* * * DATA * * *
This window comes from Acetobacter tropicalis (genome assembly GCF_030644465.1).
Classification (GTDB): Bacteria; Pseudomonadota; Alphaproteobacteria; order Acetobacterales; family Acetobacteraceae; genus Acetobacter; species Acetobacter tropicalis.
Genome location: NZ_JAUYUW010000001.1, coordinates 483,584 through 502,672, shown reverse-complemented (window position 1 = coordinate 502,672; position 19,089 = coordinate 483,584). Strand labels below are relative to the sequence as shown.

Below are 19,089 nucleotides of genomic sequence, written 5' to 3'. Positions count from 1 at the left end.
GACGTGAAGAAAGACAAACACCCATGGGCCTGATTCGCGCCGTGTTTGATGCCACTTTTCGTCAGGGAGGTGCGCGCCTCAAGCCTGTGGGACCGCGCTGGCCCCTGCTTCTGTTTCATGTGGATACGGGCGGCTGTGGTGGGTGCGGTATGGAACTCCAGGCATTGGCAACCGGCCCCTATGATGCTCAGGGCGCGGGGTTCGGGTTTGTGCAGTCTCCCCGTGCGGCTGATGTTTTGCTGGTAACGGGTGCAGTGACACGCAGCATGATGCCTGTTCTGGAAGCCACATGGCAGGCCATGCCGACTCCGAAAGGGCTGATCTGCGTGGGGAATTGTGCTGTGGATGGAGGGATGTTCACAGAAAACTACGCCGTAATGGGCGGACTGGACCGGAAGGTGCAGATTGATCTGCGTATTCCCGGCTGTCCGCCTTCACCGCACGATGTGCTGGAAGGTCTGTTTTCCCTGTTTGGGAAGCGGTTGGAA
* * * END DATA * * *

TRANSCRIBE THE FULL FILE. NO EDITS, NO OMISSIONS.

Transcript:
This window comes from Acetobacter tropicalis (genome assembly GCF_030644465.1).
Classification (GTDB): Bacteria; Pseudomonadota; Alphaproteobacteria; order Acetobacterales; family Acetobacteraceae; genus Acetobacter; species Acetobacter tropicalis.
Genome location: NZ_JAUYUW010000001.1, coordinates 483,584 through 502,672, shown reverse-complemented (window position 1 = coordinate 502,672; position 19,089 = coordinate 483,584). Strand labels below are relative to the sequence as shown.

Below are 19,089 nucleotides of genomic sequence, written 5' to 3'. Positions count from 1 at the left end.
GACGTGAAGAAAGACAAACACCCATGGGCCTGATTCGCGCCGTGTTTGATGCCACTTTTCGTCAGGGAGGTGCGCGCCTCAAGCCTGTGGGACCGCGCTGGCCCCTGCTTCTGTTTCATGTGGATACGGGCGGCTGTGGTGGGTGCGGTATGGAACTCCAGGCATTGGCAACCGGCCCCTATGATGCTCAGGGCGCGGGGTTCGGGTTTGTGCAGTCTCCCCGTGCGGCTGATGTTTTGCTGGTAACGGGTGCAGTGACACGCAGCATGATGCCTGTTCTGGAAGCCACATGGCAGGCCATGCCGACTCCGAAAGGGCTGATCTGCGTGGGGAATTGTGCTGTGGATGGAGGGATGTTCACAGAAAACTACGCCGTAATGGGCGGACTGGACCGGAAGGTGCAGATTGATCTGCGTATTCCCGGCTGTCCGCCTTCACCGCACGATGTGCTGGAAGGTCTGTTTTCCCTGTTTGGGAAGCGGTTGGAA